ESA Climate Satellite Launch Set for April
A technical issue that delayed the February launch of the European Space Agency’s (ESA) climate satellite has been fixed, the agency reports, opening the door for a new April 8 projected launch.
The Earth Explorer CryoSat-2, which initially was set to launch from the Baikonur Cosmodrome in Kazakhstan last month before fuel reserve problems were discovered, will measure the shape and thickness of ice sheets in the Arctic and Antarctic. The information gathered from the satellite should, over time, help scientists study the effects of climate and sea level changes on the polar regions.
“During the investigation, the Ukrainian company responsible for the overall design of the Dnepr launcher, Yuzhnoye SDO, and the company that develops the launcher’s control system, Hartron-Arkos, confirmed that the ratio of fuel to oxidizer could be adjusted to improve the performance of the second stage engine,” the ESA reported in a March 19 press release. “This small adjustment involved modifying the software that controls the fuel usage. The modifications have since been made and validated, and consequently the new launch date”¦ has been agreed with ESA.”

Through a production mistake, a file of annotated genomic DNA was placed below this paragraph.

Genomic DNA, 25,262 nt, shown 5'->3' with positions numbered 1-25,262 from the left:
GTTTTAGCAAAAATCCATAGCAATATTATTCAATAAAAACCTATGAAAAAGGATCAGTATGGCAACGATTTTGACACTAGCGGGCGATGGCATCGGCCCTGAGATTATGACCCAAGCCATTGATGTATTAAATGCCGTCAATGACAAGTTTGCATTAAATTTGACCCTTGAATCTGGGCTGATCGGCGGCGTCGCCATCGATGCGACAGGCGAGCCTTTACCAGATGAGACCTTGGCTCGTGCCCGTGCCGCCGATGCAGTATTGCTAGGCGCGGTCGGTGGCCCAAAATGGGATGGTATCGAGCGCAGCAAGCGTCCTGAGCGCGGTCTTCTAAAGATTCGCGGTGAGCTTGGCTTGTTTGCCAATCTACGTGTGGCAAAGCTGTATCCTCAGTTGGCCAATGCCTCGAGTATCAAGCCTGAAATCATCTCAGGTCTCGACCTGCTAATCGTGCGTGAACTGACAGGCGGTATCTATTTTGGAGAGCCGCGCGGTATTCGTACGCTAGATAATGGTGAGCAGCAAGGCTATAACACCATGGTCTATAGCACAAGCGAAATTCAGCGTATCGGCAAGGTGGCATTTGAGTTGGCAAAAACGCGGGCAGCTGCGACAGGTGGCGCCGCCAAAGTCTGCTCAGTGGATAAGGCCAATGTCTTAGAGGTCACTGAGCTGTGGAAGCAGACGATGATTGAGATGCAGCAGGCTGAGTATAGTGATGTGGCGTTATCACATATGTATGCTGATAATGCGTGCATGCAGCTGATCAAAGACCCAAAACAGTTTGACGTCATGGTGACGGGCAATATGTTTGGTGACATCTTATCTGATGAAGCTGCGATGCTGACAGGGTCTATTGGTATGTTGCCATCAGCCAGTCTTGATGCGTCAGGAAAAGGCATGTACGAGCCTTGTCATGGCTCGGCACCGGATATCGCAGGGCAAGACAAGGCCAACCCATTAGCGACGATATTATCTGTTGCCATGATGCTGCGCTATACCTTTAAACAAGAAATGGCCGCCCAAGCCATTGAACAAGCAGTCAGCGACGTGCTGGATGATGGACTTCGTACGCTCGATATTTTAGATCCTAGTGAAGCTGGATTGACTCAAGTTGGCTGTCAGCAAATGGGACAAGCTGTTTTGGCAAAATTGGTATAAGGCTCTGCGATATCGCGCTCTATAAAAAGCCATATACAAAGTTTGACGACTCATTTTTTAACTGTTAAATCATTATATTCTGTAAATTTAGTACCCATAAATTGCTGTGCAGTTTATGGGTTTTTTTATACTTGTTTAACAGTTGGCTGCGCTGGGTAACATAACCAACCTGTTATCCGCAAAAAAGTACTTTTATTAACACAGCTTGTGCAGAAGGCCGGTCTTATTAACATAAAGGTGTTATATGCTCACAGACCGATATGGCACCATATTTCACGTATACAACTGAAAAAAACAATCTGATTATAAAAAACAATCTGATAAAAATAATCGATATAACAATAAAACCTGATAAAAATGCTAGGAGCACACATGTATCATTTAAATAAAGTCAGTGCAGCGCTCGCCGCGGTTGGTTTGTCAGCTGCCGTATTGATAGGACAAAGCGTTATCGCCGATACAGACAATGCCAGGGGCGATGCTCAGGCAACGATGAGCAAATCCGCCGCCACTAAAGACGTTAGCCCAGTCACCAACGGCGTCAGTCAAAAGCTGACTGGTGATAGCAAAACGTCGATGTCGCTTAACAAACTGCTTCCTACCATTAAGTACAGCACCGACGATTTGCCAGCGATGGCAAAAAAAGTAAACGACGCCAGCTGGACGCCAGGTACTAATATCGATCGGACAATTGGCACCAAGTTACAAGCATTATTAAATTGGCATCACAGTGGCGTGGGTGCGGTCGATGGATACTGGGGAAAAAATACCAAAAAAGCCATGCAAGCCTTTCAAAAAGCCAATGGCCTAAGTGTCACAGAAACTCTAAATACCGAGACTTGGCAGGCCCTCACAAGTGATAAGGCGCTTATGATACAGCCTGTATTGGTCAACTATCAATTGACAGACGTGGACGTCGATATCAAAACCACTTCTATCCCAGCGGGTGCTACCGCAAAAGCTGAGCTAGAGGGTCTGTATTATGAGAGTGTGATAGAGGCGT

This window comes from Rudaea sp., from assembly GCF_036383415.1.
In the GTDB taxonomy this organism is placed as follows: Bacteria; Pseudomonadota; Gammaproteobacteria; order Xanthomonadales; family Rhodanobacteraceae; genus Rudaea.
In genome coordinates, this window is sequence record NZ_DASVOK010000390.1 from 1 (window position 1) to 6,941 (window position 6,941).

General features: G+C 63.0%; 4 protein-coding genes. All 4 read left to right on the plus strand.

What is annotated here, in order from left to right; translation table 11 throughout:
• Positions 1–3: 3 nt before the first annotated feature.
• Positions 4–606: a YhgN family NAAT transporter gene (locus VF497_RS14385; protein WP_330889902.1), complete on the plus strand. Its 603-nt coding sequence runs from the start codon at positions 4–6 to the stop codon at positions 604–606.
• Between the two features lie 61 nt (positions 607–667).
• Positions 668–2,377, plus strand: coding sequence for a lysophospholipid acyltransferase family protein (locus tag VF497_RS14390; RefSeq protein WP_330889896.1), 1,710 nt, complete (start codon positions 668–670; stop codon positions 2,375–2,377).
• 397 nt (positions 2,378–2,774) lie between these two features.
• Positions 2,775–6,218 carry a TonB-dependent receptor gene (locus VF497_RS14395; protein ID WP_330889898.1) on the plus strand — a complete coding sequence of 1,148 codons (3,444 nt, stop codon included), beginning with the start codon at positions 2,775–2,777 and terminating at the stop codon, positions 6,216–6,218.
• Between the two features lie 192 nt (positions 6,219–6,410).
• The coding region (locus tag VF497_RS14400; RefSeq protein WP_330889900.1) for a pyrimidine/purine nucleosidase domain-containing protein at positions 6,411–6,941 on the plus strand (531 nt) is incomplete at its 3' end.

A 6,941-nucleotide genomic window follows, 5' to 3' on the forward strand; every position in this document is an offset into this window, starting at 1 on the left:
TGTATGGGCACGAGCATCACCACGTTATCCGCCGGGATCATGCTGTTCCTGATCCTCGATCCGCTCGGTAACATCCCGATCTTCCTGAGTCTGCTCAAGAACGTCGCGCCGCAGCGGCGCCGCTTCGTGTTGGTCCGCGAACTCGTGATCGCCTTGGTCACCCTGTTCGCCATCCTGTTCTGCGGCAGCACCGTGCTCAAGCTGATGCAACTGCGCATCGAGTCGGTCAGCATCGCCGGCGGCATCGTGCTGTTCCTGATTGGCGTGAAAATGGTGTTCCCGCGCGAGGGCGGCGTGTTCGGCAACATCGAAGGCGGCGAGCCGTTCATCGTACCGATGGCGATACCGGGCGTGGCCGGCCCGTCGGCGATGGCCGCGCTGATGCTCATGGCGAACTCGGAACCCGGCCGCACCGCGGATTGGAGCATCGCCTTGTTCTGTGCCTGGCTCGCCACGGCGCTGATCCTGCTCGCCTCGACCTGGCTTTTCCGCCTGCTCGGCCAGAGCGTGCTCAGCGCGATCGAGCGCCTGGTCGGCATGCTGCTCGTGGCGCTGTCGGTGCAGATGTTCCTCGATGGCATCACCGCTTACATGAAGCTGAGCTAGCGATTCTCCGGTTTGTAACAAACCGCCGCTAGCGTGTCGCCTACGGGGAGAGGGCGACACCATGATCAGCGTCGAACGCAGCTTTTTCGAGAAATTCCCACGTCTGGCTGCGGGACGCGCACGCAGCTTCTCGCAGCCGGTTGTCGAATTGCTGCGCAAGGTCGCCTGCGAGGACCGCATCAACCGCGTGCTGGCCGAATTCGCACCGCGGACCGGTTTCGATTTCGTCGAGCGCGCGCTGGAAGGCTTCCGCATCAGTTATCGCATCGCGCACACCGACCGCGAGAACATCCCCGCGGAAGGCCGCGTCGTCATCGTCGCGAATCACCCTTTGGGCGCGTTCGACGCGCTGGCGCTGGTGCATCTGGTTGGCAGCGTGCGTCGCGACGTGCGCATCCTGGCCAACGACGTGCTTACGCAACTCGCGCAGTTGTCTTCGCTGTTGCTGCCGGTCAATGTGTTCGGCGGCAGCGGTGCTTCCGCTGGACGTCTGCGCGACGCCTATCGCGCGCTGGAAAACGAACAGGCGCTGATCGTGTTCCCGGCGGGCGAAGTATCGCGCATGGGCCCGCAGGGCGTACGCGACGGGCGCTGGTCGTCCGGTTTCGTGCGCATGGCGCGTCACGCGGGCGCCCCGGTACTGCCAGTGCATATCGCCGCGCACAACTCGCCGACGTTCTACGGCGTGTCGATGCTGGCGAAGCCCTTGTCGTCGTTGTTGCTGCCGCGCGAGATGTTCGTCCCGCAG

CryoSat-2, an identical replica of an earlier satellite that was lost during an October 2005 launch attempt, will officially be the ESA’s third “Earth Explorer” satellite.
The first, the Gravity field and steady-state Ocean Circulation Explorer (GOCE), was launched in March 2009. As its name suggests, its mission is to map the gravity field and study changes that could occur.
The second, the Soil Moisture and Ocean Salinity (SMOS) satellite, was sent into space in November 2009. The SMOS’s goal is to “observe soil moisture over the Earth’s landmasses and salinity over the oceans,” according to the ESA website.
Image Caption: The CryoSat mission will provide data to determine the precise rate of change in the thickness of the polar ice sheets and floating sea ice. It is capable of detecting changes as little as 1 cm per year. The information from the CryoSat will lead to a better understanding of how the volume of ice on Earth is changing and, in turn, a better appreciation of how ice and climate are linked. Credit: ESA ““ P. Carril
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